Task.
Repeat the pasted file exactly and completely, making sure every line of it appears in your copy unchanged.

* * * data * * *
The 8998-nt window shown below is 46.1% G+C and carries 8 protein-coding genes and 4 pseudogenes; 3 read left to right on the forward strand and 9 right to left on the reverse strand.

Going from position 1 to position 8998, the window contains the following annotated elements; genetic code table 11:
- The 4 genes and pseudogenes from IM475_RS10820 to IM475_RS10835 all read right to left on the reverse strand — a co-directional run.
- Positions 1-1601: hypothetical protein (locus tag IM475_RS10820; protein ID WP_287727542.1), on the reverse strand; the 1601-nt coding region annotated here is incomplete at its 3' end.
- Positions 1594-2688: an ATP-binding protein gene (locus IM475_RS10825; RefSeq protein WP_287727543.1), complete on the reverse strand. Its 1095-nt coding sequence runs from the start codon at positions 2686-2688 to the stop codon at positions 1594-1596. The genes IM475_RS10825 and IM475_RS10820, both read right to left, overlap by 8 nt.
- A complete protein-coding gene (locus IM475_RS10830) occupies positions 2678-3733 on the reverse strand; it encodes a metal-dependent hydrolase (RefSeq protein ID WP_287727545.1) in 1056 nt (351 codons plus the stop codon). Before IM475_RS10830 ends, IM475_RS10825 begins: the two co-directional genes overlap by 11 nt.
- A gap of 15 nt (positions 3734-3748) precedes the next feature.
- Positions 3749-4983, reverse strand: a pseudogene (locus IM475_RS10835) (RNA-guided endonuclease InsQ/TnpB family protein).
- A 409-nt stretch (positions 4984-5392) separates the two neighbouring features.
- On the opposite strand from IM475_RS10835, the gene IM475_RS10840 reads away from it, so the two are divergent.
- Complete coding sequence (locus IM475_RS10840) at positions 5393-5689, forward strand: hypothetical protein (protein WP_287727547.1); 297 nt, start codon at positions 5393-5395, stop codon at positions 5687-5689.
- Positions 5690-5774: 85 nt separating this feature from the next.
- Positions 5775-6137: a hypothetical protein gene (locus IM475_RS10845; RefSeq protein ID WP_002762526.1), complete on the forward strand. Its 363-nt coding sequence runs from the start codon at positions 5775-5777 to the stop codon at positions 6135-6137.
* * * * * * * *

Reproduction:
The 8998-nt window shown below is 46.1% G+C and carries 8 protein-coding genes and 4 pseudogenes; 3 read left to right on the forward strand and 9 right to left on the reverse strand.

Going from position 1 to position 8998, the window contains the following annotated elements; genetic code table 11:
- The 4 genes and pseudogenes from IM475_RS10820 to IM475_RS10835 all read right to left on the reverse strand — a co-directional run.
- Positions 1-1601: hypothetical protein (locus tag IM475_RS10820; protein ID WP_287727542.1), on the reverse strand; the 1601-nt coding region annotated here is incomplete at its 3' end.
- Positions 1594-2688: an ATP-binding protein gene (locus IM475_RS10825; RefSeq protein WP_287727543.1), complete on the reverse strand. Its 1095-nt coding sequence runs from the start codon at positions 2686-2688 to the stop codon at positions 1594-1596. The genes IM475_RS10825 and IM475_RS10820, both read right to left, overlap by 8 nt.
- A complete protein-coding gene (locus IM475_RS10830) occupies positions 2678-3733 on the reverse strand; it encodes a metal-dependent hydrolase (RefSeq protein ID WP_287727545.1) in 1056 nt (351 codons plus the stop codon). Before IM475_RS10830 ends, IM475_RS10825 begins: the two co-directional genes overlap by 11 nt.
- A gap of 15 nt (positions 3734-3748) precedes the next feature.
- Positions 3749-4983, reverse strand: a pseudogene (locus IM475_RS10835) (RNA-guided endonuclease InsQ/TnpB family protein).
- A 409-nt stretch (positions 4984-5392) separates the two neighbouring features.
- On the opposite strand from IM475_RS10835, the gene IM475_RS10840 reads away from it, so the two are divergent.
- Complete coding sequence (locus IM475_RS10840) at positions 5393-5689, forward strand: hypothetical protein (protein WP_287727547.1); 297 nt, start codon at positions 5393-5395, stop codon at positions 5687-5689.
- Positions 5690-5774: 85 nt separating this feature from the next.
- Positions 5775-6137: a hypothetical protein gene (locus IM475_RS10845; RefSeq protein ID WP_002762526.1), complete on the forward strand. Its 363-nt coding sequence runs from the start codon at positions 5775-5777 to the stop codon at positions 6135-6137.